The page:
When purchasing a sewing machine, be sure to consider what types of materials you want to sew, how often you'll use the machine, your skill level, and the amount of room you have to store the machine. Your answers will help determine what size and style is best for you.
Sewing machines can be categorized into three basic styles:
The mechanical sewing machine runs on electricity with the use of a foot pedal and requires you to use manual controls. For example, you push a lever to select the type of stitch you want to use and turn a separate control to position the needle. This machine works well for beginners who want to learn basic sewing techniques. Typically owners of this style of machine use it occasionally and for simple tasks. These machines typically offer 4 to 15 stitch styles.
An electric machine also uses a foot pedal, but the controls are typically touch screen, computerized settings. Because there is more control with an electric machine, the stitches are often more precise. These machines usually offer 15 to 25 stitch styles and are used by those with intermediate skill levels.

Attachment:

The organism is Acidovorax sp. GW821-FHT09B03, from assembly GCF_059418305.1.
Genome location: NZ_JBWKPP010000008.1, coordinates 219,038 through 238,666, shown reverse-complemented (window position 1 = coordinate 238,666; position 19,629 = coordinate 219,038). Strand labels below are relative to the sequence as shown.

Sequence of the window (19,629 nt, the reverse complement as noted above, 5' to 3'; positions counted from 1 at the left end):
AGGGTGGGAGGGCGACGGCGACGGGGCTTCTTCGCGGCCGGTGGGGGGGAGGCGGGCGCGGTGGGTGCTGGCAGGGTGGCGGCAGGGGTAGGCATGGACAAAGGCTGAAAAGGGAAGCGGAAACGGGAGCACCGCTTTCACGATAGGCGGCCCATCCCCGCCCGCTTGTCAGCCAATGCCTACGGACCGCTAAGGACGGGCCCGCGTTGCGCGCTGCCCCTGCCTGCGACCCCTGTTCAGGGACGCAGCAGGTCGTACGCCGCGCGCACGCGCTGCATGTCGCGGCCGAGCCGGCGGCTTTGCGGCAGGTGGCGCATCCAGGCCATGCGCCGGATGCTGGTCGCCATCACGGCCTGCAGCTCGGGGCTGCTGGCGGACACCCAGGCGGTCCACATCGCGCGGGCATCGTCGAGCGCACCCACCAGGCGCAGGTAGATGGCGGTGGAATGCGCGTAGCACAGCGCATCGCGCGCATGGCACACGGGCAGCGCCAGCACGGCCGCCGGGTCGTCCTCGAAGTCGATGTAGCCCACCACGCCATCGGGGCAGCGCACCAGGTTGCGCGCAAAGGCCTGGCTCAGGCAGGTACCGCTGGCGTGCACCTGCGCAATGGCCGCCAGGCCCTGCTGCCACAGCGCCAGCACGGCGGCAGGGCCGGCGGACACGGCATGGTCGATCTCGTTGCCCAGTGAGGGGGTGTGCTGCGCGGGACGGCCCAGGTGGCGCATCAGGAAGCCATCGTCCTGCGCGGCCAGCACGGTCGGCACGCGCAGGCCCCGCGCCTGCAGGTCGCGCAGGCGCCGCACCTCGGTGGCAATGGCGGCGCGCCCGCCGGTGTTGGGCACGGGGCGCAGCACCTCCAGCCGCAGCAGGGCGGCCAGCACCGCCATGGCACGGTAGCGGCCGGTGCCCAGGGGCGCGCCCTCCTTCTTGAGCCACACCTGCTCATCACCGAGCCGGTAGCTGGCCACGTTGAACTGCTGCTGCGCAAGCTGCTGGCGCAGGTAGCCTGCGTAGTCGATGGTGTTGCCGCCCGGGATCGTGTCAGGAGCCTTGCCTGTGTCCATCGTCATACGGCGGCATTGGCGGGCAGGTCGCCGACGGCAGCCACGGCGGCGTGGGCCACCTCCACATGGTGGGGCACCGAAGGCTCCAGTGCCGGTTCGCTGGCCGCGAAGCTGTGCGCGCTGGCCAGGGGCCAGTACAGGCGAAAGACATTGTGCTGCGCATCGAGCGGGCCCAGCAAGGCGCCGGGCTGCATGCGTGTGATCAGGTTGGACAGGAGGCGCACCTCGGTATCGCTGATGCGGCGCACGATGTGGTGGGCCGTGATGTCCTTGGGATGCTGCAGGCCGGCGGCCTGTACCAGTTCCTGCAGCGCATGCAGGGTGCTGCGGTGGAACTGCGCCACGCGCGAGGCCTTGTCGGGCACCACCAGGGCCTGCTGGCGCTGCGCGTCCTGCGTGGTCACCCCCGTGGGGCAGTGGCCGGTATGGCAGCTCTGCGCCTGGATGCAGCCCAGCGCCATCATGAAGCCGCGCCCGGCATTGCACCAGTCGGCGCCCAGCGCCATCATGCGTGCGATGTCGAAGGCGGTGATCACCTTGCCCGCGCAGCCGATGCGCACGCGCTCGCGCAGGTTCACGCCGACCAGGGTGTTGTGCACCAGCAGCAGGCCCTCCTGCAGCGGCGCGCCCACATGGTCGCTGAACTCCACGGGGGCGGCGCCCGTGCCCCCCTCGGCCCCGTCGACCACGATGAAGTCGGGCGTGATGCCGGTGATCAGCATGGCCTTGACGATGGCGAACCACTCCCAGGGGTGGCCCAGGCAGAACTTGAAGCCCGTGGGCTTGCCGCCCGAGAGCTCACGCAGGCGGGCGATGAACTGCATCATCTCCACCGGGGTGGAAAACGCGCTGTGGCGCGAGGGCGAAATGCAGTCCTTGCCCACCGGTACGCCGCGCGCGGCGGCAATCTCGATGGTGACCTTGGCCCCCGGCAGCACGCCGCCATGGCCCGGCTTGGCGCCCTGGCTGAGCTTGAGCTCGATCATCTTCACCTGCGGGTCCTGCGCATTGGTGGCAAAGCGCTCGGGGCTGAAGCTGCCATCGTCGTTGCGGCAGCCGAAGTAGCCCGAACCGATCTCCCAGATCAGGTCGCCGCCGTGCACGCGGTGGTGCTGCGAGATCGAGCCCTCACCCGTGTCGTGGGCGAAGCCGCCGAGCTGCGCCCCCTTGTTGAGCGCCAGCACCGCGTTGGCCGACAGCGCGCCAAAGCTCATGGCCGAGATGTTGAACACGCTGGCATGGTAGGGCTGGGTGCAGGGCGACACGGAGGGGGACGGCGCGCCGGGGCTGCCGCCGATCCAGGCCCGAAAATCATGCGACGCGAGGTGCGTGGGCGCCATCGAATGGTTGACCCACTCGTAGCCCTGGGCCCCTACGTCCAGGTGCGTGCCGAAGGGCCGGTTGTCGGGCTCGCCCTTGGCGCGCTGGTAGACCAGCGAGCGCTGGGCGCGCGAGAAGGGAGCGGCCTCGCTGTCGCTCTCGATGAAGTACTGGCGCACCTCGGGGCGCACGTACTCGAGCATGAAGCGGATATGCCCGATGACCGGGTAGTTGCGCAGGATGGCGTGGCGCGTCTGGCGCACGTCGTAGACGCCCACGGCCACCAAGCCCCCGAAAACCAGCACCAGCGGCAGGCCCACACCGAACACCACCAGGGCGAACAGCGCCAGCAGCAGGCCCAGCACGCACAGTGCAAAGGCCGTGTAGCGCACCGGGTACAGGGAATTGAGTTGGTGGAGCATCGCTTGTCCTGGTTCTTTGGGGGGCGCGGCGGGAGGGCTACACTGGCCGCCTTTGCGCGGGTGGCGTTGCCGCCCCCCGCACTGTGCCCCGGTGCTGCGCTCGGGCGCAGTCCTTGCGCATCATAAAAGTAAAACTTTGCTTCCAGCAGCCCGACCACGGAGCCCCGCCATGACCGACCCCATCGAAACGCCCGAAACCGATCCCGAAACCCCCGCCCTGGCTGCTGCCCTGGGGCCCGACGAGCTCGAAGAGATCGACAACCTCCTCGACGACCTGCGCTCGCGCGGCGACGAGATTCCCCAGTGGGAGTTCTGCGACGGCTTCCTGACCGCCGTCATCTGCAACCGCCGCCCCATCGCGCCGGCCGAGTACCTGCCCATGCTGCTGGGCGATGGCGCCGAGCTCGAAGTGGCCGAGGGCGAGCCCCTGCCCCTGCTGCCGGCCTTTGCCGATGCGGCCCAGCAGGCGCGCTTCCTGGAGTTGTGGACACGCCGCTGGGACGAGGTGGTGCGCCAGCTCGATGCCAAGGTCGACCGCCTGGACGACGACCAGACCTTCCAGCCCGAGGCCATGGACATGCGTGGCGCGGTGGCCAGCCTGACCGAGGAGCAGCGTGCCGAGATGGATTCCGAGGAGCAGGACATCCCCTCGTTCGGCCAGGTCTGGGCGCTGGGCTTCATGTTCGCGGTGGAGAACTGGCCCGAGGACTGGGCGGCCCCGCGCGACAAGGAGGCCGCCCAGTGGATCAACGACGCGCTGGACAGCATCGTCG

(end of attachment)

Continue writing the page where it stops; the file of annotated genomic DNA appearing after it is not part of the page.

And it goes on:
The computerized sewing machine is the most technologically savvy. Its multiple small step motors are all run by a computer processor. These machines generally offer 150 to 250 stitch styles, including embroidery and alphabet stitches for personalizing. They can also be connected to your computer so you can download custom stitches. Advanced sewers are the main users of these machines.
Most machines will have the following features:
Bobbin: Inch-high spool usually made of silver-tone metal.
Bobbin Winder: Post next to the spool pins where you will place your bobbin when winding thread onto it.
Foot Control: Pedal you use to start and stop the machine.
Handwheel: Wheel/crank that allows you to raise and lower the needle by hand, so as to position it properly when beginning a stitch.
Needle Clamp: Small clamp that holds the needle in place.
Presser Foot: Small foot-like metal piece below the needle that holds the fabric in place.
Spool Pins: Short posts on the top of a sewing machine that hold the main spool of thread and possibly an extra spool.
Take-up Lever: Vertical slot running down the front of the machine, through which the top thread passes on its way to the needle.
Tension Regulator: Regulates tension; If your tension is too tight, your stitches will pucker and come undone. If it's too loose, the stitches will be weak and will not hold the fabric together.
Thread Guide: Small slot near the top of the machine where the main thread is strung.
Throat Plate: Silver-tone plate covering the area under the presser foot. The needle passes through this to capture the bobbin thread.
Other Features: Sewing machines also offer options to select stitch length, width and type. Depending on the style of your machine, they may be found via manual levers or a computerized screen.